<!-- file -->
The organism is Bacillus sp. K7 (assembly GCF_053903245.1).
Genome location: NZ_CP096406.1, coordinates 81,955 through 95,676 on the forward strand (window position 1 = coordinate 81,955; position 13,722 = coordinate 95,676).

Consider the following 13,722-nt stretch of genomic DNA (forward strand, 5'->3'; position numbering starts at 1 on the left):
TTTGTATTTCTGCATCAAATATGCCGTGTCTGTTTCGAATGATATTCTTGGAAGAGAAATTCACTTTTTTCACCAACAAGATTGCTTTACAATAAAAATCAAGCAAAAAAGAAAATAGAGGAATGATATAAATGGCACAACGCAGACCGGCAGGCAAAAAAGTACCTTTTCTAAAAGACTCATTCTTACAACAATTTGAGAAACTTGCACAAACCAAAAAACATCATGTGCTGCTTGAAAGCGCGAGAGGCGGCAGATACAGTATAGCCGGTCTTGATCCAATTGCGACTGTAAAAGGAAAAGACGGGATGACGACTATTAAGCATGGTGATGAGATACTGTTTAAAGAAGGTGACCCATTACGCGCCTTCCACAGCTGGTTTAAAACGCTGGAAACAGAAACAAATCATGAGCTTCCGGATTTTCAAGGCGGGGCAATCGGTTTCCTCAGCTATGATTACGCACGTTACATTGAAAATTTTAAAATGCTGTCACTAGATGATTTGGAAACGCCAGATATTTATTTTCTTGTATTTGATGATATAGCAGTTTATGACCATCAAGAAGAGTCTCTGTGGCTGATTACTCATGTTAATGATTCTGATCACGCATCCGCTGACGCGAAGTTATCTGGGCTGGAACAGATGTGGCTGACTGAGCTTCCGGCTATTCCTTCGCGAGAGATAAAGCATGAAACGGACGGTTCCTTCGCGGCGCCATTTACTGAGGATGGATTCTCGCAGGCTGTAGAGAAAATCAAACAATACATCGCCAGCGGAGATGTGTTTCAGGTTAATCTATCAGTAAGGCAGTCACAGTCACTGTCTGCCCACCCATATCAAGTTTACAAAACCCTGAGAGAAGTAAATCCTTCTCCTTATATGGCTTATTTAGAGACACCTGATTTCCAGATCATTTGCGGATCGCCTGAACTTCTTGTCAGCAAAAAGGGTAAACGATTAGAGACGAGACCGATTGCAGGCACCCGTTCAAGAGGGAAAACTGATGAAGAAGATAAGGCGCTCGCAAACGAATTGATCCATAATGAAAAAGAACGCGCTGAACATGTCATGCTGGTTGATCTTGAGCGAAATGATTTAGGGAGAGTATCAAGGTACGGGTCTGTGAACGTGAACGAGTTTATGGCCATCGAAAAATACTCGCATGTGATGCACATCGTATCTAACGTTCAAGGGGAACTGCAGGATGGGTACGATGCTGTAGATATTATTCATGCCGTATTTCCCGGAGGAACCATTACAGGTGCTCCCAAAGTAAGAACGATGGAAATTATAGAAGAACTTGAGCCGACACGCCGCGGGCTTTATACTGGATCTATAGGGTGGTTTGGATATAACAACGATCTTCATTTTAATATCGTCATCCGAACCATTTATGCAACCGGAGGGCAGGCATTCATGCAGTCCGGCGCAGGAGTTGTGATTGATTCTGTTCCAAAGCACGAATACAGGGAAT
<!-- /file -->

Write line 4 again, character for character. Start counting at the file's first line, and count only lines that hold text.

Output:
TTTGTATTTCTGCATCAAATATGCCGTGTCTGTTTCGAATGATATTCTTGGAAGAGAAATTCACTTTTTTCACCAACAAGATTGCTTTACAATAAAAATCAAGCAAAAAAGAAAATAGAGGAATGATATAAATGGCACAACGCAGACCGGCAGGCAAAAAAGTACCTTTTCTAAAAGACTCATTCTTACAACAATTTGAGAAACTTGCACAAACCAAAAAACATCATGTGCTGCTTGAAAGCGCGAGAGGCGGCAGATACAGTATAGCCGGTCTTGATCCAATTGCGACTGTAAAAGGAAAAGACGGGATGACGACTATTAAGCATGGTGATGAGATACTGTTTAAAGAAGGTGACCCATTACGCGCCTTCCACAGCTGGTTTAAAACGCTGGAAACAGAAACAAATCATGAGCTTCCGGATTTTCAAGGCGGGGCAATCGGTTTCCTCAGCTATGATTACGCACGTTACATTGAAAATTTTAAAATGCTGTCACTAGATGATTTGGAAACGCCAGATATTTATTTTCTTGTATTTGATGATATAGCAGTTTATGACCATCAAGAAGAGTCTCTGTGGCTGATTACTCATGTTAATGATTCTGATCACGCATCCGCTGACGCGAAGTTATCTGGGCTGGAACAGATGTGGCTGACTGAGCTTCCGGCTATTCCTTCGCGAGAGATAAAGCATGAAACGGACGGTTCCTTCGCGGCGCCATTTACTGAGGATGGATTCTCGCAGGCTGTAGAGAAAATCAAACAATACATCGCCAGCGGAGATGTGTTTCAGGTTAATCTATCAGTAAGGCAGTCACAGTCACTGTCTGCCCACCCATATCAAGTTTACAAAACCCTGAGAGAAGTAAATCCTTCTCCTTATATGGCTTATTTAGAGACACCTGATTTCCAGATCATTTGCGGATCGCCTGAACTTCTTGTCAGCAAAAAGGGTAAACGATTAGAGACGAGACCGATTGCAGGCACCCGTTCAAGAGGGAAAACTGATGAAGAAGATAAGGCGCTCGCAAACGAATTGATCCATAATGAAAAAGAACGCGCTGAACATGTCATGCTGGTTGATCTTGAGCGAAATGATTTAGGGAGAGTATCAAGGTACGGGTCTGTGAACGTGAACGAGTTTATGGCCATCGAAAAATACTCGCATGTGATGCACATCGTATCTAACGTTCAAGGGGAACTGCAGGATGGGTACGATGCTGTAGATATTATTCATGCCGTATTTCCCGGAGGAACCATTACAGGTGCTCCCAAAGTAAGAACGATGGAAATTATAGAAGAACTTGAGCCGACACGCCGCGGGCTTTATACTGGATCTATAGGGTGGTTTGGATATAACAACGATCTTCATTTTAATATCGTCATCCGAACCATTTATGCAACCGGAGGGCAGGCATTCATGCAGTCCGGCGCAGGAGTTGTGATTGATTCTGTTCCAAAGCACGAATACAGGGAAT